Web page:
It’s a story familiar to those in any modern industry. Employees chug along happily, performing their everyday tasks for years, and then, in what seems like a flash, technology takes a leap forward, leaving those workers without jobs and skilled in a trade that’s no longer in demand. Or at least, that’s the fear.
However, when it comes to construction, it looks like technology is going to have to try a little harder to leave workers without a place to go in the morning.
“For one thing, we’re not building widgets,” said David Burns, director of field service operations for national general contractor McCarthy Building Companies. The nature of construction projects doesn’t lend itself to the kind of repetitive, manufacturing-type processes that can readily incorporate worker-replacing technology, he added.
Building methods are also constantly evolving, making the construction industry a moving target for those who wish to introduce any kind of automation. An exception to that rule, Burns said, is the rising popularity of prefabrication and modular building: “That approach to construction is going to change the way work happens, moving some scopes of work into a factory setting or into an onsite manufacturing setup.”
1. Construction technology can be unnerving for workers
The worry on behalf of workers in that case is not so much losing their jobs, but how those jobs might change—which seems to be the industry-wide attitude.
But even the famous brick-laying robot adds little in the way of overall speed because workers need to be on hand to feed it bricks, and others need to reposition and reprogram it as it does its job, says Brian Turmail, senior executive director of public affairs for the Associated General Contractors of America.
In addition, each new construction project brings a new set of individuals and companies together—many with their own priorities and agendas—creating entirely new relationships that are hard to replicate from job to job, a requirement if there is ever to be a reasonable expectation of replacing workers with technology.
In fact, the closest most project stakeholders have come to working as a unit is under the integrated project delivery (IPD) method, where project designers and the general contractor—even possibly major subcontractors and suppliers—enter one contract together and make decisions regarding finances, schedule and risk as a team. However, IPD is still an industry outlier.
2. Construction Technology isn’t the Boogeyman
There’s no palpable fear among construction workers that some technology will come along and hand them their pink slips. But there is a real concern around efficiency, said Turmail. That’s where technology can save the day. In a time when skilled workers are becoming harder to find, construction companies are looking to technology, from construction management software to equipment innovations, to increase jobsite productivity.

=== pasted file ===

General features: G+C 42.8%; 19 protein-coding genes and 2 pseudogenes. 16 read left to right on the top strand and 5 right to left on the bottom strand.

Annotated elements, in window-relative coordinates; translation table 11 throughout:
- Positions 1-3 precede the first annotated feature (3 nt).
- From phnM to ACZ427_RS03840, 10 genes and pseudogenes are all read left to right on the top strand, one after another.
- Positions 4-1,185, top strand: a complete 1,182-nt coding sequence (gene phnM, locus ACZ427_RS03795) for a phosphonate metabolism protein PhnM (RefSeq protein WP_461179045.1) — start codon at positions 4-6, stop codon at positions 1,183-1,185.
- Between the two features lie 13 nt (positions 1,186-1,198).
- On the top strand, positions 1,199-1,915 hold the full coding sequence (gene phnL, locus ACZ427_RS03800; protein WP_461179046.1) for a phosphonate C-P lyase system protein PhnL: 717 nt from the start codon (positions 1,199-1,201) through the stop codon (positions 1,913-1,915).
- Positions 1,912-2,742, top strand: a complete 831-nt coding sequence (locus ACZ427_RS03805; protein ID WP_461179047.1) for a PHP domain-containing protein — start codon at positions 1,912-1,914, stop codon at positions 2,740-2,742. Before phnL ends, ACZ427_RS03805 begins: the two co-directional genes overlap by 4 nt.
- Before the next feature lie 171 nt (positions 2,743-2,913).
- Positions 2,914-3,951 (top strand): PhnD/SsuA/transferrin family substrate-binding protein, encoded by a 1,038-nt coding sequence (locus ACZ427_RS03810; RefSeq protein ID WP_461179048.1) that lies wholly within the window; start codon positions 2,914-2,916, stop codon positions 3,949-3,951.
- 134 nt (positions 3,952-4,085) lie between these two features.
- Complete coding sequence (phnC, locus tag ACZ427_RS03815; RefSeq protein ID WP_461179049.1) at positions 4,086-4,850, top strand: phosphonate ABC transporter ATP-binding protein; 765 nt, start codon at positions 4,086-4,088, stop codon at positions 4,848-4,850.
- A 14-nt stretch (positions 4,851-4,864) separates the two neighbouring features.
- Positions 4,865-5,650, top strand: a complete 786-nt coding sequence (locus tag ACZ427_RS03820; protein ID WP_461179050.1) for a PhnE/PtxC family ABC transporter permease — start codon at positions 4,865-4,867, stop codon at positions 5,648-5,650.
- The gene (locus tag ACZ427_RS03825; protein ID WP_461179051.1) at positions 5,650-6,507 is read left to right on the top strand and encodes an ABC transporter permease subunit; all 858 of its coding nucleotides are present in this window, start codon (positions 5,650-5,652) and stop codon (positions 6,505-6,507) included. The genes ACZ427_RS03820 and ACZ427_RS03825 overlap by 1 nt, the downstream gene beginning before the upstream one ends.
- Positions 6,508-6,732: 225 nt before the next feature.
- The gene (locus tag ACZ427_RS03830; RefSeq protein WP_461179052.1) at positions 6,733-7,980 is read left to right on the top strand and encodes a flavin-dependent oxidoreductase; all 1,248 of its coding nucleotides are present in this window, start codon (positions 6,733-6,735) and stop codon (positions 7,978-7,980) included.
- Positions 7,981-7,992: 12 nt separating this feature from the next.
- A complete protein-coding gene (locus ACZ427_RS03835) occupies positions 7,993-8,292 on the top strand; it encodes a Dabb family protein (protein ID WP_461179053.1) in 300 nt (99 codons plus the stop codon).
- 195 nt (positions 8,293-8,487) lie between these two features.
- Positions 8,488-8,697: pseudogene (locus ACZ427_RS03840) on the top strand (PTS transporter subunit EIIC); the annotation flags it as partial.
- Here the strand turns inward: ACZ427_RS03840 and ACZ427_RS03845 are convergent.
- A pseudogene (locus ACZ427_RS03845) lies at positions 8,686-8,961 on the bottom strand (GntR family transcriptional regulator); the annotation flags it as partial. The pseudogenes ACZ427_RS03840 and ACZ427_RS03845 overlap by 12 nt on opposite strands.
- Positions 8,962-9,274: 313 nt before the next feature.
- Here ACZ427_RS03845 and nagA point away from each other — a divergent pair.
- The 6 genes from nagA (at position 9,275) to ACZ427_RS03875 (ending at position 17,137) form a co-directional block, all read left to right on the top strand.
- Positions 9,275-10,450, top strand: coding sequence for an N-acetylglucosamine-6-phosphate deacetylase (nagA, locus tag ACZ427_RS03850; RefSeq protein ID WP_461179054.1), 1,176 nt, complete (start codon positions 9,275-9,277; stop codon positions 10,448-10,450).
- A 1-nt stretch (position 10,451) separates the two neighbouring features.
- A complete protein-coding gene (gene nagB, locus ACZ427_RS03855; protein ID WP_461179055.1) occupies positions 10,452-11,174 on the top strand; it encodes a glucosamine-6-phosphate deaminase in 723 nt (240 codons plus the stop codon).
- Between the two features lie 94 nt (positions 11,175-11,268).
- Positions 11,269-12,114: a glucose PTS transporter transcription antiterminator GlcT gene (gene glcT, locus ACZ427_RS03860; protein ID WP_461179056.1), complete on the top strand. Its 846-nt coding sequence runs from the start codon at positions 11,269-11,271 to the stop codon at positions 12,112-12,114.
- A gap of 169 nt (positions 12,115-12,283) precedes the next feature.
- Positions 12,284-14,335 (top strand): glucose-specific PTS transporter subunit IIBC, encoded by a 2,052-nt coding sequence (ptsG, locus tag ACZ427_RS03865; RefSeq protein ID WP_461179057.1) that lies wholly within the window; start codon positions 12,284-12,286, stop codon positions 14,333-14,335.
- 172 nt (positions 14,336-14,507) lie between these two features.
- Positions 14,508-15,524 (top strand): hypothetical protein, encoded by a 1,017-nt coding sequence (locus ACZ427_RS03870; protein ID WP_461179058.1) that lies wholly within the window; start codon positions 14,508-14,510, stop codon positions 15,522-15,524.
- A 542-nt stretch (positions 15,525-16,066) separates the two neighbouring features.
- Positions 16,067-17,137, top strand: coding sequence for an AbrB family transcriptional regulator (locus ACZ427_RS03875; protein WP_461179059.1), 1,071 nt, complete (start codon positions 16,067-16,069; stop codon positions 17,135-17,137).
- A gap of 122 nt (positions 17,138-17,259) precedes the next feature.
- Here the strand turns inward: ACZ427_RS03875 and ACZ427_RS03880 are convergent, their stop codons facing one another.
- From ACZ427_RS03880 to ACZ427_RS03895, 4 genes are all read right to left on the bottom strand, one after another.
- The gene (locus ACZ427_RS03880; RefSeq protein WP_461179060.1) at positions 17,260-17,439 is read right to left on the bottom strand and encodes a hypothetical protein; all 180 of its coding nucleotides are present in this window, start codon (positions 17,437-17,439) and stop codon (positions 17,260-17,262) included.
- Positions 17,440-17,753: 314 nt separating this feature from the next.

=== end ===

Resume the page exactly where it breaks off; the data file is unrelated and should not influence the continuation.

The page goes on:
“If you could produce more product at a higher quality using the same number of workers, you could improve operations, differentiate yourself from the competition and get more work,” Burns said.
For example, during a test trial in the field on one of McCarthy’s projects, an exoskeleton developer demonstrated how a mechanical arm could help workers effortlessly maintain 50- and 60-pound loads, a potentially life-changing tool for workers who, as years go by, can sustain a significant amount of wear and tear on their bodies. It’s also a boon for short-staffed employers.
The same goes for a new generation of power tools. Some are controllable by smartphone, while others are redesigned to reduce stress on workers’ bodies and can even shut down if they sense contact with flesh. Geofencing tracking capabilities also minimize the downtime required to locate misplaced or stolen equipment.
Burns said devices that manage digital blueprints are “tried and true solutions,” particularly on projects with a multitude of design changes impacting trade coordination. “If you don’t have a safe, fast effective way to control information being presented to guys in the field, you’re going to run into a lot of issues.”
3. Building Information Modeling can save the day
The real gain in productivity, however, is thanks to the technological powerhouse of building information modeling (BIM). “There’s no denying that building information modeling and, in particular, virtual model coordination adds huge benefits to a project,” Burns said.
If companies can build the structure virtually and onboard trades before even one shovel hits the dirt, this gives contractors and designers the chance to identify constructability and coordination issues, resulting in a more efficient, safer job site.
The good news is that the cost of all these high-tech helpers are becoming more affordable, a trend that Burns said will help “democratize” construction technologies for a broader set of construction users.
According to Turmail, however, many people in the construction industry don’t appreciate just how much technology has already benefited productivity. Common processes, he said, have been redesigned so companies, as well as workers, don’t have those “whoops” moments. “Technology doesn’t have to be threatening to employees,” he said.
More on Construction Technology?
Are you a construction manager who works closely with construction technology? How have you found it’s helped—or hurt—your projects? Do you agree that construction technology is nothing to fear, or is there more to the story? Let us know your thoughts in the comments below.
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